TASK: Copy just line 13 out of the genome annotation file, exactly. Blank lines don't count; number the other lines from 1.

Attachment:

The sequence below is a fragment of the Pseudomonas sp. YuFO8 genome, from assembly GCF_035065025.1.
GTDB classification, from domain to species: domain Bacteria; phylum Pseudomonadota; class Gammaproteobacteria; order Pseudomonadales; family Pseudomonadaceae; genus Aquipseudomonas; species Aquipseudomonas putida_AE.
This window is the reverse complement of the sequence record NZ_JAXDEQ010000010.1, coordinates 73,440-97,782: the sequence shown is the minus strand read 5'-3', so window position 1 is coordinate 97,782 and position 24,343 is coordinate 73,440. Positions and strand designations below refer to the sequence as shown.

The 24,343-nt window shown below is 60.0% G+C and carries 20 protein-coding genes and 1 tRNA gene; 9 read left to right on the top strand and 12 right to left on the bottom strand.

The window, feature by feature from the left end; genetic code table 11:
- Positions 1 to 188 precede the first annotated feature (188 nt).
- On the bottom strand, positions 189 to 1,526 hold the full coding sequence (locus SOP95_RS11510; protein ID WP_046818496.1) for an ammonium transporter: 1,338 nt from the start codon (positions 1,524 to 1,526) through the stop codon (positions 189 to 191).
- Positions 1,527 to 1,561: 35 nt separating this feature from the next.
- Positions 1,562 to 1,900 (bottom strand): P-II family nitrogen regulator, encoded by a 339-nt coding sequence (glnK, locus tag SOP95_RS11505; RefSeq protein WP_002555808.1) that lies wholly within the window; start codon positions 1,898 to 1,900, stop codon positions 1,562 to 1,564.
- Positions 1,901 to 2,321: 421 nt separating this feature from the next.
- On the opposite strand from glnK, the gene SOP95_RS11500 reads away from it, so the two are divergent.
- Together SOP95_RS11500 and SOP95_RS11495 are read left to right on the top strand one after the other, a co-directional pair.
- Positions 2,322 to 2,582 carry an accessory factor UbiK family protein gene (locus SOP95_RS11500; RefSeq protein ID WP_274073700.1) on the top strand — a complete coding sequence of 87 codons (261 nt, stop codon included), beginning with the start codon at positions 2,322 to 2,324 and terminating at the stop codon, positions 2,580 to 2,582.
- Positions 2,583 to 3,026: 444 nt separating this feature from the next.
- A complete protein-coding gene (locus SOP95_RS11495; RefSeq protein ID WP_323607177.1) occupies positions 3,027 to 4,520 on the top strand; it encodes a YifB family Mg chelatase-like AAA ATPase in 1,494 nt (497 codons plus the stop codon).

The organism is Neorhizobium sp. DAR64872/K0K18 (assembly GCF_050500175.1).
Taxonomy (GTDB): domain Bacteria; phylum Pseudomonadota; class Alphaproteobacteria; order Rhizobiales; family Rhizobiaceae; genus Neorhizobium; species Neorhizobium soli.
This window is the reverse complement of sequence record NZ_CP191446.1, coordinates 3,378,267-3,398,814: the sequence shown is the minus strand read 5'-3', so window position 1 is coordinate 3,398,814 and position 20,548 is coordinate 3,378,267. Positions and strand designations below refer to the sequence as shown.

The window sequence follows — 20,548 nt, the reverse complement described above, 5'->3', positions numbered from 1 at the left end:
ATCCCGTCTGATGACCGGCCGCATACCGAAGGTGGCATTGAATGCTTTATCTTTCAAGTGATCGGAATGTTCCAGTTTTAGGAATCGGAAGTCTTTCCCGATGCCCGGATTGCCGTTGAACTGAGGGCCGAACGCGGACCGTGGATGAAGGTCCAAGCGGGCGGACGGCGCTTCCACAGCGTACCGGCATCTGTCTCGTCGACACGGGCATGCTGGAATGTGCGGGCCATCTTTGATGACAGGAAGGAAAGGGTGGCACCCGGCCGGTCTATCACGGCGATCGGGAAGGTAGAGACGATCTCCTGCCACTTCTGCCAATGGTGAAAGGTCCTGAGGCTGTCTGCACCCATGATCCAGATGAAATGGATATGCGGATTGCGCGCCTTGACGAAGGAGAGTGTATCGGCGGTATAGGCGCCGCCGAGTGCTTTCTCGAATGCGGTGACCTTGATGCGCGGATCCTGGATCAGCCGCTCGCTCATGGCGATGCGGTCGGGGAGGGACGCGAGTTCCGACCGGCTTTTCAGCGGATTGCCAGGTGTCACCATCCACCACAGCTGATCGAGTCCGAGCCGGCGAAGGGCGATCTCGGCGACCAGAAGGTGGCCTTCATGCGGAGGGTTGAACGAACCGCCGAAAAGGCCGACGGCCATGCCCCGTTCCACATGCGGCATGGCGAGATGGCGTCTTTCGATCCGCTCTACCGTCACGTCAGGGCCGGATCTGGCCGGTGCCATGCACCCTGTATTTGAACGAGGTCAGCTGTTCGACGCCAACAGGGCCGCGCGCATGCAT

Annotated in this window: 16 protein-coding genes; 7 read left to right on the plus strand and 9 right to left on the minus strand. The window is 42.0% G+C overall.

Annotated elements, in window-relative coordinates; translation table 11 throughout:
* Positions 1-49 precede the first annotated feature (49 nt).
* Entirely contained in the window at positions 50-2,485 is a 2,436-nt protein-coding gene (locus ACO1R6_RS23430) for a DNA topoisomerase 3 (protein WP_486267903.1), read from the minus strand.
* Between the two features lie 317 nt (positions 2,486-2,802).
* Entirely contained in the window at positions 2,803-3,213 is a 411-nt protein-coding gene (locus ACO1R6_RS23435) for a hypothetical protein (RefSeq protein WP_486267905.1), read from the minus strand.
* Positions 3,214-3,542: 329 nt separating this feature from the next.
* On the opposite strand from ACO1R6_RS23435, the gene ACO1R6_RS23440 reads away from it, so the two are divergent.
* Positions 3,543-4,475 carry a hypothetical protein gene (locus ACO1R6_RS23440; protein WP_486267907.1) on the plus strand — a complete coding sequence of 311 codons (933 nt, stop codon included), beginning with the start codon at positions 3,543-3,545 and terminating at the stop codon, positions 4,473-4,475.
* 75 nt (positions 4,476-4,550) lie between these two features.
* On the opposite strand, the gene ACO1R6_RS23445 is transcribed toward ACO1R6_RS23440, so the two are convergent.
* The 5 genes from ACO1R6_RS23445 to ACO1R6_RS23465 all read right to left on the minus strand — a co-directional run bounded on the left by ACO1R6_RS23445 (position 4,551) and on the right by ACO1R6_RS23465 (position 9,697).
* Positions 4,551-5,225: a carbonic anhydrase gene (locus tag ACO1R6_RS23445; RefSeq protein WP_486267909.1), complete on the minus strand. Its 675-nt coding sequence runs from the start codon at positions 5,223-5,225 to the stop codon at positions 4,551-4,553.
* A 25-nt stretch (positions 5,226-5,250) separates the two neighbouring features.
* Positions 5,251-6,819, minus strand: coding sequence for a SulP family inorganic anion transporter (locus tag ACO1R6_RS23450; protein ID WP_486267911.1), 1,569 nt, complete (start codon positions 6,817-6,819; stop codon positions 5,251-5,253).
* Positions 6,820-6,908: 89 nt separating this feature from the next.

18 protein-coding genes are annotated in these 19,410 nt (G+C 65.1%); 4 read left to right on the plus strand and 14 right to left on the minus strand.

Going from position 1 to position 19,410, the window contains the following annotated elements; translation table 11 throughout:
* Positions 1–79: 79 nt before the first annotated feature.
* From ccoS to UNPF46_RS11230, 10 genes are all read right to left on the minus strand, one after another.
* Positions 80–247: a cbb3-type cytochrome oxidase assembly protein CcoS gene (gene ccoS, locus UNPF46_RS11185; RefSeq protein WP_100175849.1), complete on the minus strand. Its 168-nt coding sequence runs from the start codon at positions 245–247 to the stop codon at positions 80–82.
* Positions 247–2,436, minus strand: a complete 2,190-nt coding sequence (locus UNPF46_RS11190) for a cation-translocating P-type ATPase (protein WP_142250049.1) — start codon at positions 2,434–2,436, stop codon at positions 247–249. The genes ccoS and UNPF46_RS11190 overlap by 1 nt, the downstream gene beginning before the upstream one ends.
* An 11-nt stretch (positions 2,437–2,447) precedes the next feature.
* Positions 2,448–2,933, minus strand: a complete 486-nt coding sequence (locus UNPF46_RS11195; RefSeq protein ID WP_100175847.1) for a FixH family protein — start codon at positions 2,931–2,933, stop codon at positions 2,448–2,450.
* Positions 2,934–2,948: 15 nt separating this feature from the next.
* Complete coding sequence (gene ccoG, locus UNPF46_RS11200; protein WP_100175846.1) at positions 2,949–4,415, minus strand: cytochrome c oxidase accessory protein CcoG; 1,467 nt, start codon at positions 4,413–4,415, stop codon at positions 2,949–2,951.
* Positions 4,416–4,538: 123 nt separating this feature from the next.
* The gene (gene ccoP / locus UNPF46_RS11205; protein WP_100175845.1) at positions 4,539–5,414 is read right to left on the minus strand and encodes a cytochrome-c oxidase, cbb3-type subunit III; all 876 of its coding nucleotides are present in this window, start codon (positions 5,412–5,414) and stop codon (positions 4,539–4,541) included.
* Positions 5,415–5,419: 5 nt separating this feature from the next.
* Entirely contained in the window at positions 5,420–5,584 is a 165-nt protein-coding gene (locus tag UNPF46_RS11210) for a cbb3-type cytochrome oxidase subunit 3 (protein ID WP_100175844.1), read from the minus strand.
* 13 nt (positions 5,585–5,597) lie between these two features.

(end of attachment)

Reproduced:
- Positions 2,322 to 2,582 carry an accessory factor UbiK family protein gene (locus SOP95_RS11500; RefSeq protein ID WP_274073700.1) on the top strand — a complete coding sequence of 87 codons (261 nt, stop codon included), beginning with the start codon at positions 2,322 to 2,324 and terminating at the stop codon, positions 2,580 to 2,582.